The year 2020: the USA has become a Third World country following
an electromagnetic pulse unleashed by terrorists in 2009.
This is the world of Max Guevera, a genetically enhanced super-soldier
who gained her freedom thanks to the Pulse. On the run from
her creators and constantly searching for her super-siblings,
Max joins forces with an idealistic cyber-journalist...
Cameron and Charles Eglee's Dark Angel contributes
to the developing television trend for kick-ass fantasy females,
a sub-genre which also includes Buffy, the Vampire Slayer
and Alias. As with Alias (another series
that is overdue for a DVD and VHS release) the star of the
show, in this case Jessica Alba, is clearly involved in the
thick of much of the stunt work, which includes motorcycling,
jumping, gymnastics and martial arts. And she's a fine actress
Her co-star, Michael Weatherly (who is now engaged to Alba,
the lucky dog) is very much a Michael Beihn type. I can easily
imagine the Cameron-movie stalwart Beihn in the role of Logan
Cale, though this is not a criticism of Weatherly's splendid
world that Max and Logan inhabit has been cleverly conceived
by Cameron and Eglee. By setting the series in a future America
affected by the Pulse, which destroyed most of the country's
electronic data and wealth, they are able to comfortably combine
a retro look with a few hi-tech embellishments - not least
of which is the presence of genetically modified humans.
Another pleasing aspect of this show is the way in which it
develops. What appears to be the status quo for a number of
episodes may not necessarily remain so. For example, halfway
through the season, in the episode Rising, Max is forced
to confide in her friend and co-worker Original Cindy (Valarie
Rae Miller) about her genetic secret, which significantly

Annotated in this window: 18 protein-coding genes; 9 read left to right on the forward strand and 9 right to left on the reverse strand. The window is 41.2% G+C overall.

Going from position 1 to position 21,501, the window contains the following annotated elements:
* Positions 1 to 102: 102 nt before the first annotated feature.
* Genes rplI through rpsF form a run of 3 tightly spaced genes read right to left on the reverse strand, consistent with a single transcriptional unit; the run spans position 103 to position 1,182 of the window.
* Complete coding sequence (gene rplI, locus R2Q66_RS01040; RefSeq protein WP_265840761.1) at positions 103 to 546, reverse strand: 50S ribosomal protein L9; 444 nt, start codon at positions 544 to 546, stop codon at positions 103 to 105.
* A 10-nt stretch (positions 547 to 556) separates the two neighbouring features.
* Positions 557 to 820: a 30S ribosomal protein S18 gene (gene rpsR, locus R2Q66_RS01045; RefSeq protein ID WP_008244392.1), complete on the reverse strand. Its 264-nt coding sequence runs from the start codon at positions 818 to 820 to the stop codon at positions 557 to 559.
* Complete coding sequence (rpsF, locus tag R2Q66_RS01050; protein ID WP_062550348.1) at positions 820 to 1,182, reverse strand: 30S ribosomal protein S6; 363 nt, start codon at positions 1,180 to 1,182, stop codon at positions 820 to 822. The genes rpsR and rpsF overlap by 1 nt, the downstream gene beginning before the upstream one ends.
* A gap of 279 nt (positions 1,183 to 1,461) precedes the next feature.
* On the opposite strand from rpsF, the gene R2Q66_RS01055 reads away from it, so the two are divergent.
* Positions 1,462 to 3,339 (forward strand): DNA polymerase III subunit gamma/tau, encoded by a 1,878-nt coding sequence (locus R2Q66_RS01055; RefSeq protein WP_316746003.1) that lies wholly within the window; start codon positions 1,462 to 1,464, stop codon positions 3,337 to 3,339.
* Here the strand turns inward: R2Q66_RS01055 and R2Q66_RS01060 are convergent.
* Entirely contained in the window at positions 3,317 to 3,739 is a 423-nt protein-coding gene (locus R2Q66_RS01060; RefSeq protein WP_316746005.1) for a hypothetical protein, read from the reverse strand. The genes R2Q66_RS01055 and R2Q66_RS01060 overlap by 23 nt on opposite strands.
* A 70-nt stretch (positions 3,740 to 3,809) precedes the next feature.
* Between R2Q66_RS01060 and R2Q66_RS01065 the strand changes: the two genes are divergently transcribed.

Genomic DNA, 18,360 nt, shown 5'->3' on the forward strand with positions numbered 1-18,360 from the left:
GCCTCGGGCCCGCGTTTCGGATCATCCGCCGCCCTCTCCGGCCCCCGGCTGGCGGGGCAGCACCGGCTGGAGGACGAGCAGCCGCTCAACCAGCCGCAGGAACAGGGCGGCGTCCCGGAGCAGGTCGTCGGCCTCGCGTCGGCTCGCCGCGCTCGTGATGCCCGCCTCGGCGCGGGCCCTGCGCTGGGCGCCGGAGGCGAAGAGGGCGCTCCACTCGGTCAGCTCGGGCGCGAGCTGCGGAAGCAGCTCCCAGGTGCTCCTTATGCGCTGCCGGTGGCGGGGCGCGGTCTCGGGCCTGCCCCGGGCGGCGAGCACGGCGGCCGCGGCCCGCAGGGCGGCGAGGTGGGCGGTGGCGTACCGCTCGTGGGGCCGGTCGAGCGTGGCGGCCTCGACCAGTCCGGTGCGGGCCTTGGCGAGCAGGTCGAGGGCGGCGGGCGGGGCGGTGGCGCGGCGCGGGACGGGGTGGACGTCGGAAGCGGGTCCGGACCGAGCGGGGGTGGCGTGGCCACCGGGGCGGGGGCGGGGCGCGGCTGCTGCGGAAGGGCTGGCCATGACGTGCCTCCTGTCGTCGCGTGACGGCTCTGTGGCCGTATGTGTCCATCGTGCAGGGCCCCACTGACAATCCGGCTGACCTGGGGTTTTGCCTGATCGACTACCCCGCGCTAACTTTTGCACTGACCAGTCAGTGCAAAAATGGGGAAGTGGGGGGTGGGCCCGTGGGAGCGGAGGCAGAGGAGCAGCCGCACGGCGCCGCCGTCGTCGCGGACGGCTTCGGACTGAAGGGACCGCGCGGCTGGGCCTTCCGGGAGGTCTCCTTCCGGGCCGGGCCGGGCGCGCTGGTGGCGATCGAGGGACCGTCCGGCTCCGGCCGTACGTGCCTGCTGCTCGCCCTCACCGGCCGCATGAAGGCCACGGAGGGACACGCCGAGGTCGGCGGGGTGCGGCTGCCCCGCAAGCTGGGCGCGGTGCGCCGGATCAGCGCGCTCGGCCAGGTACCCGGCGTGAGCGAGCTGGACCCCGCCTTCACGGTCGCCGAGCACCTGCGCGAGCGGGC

alters the dynamic between the two characters. Then there's
the introduction of Max's sibling Zack (William Gregory Lee),
Logan's ongoing struggle to regain his mobility following
a crippling injury, and Max's ever-changing relationship with
her creator and arch nemesis, Lydecker (John Savage).
If this all sounds a bit grim, then don't worry - Dark
Angel also has a rich vein of humour running through it.
Max herself is a wise-cracker, a la Buffy, and further
humour is generated by her colleagues at the delivery company
Jam Pony, including the sassy Original Cindy, the nerdy Sketchy
(Richard Gunn), hippy Herbal (Alimi Ballard) and their stick-in-the-mud
boss, "Normal" (J.C. MacKenzie). Max is frequently thrown
into comical situations, such as when she struggles to keep
a borrowed dress in perfect condition while on a mission in
Art Attack or when her feline DNA increases her sex
drive during Heat and MEOW. In the latter, she
even takes a shine to "Normal" before she comes to her senses!
extras on the final disc comprise "Q&A" sessions with producers/creators
Cameron and Eglee, and actors Alba, Weatherly and Savage.
In fact, they're more like "A" sessions, since we only get
to hear the answers, not the questions. John Savage's segments
are so brief that I had to play them twice before I could
even get the gist of what he was muttering about. And that's
it for extras, apart from a trailer for the
the price tag is still extremely reasonable for this collection
of 21 consistently high-quality episodes.
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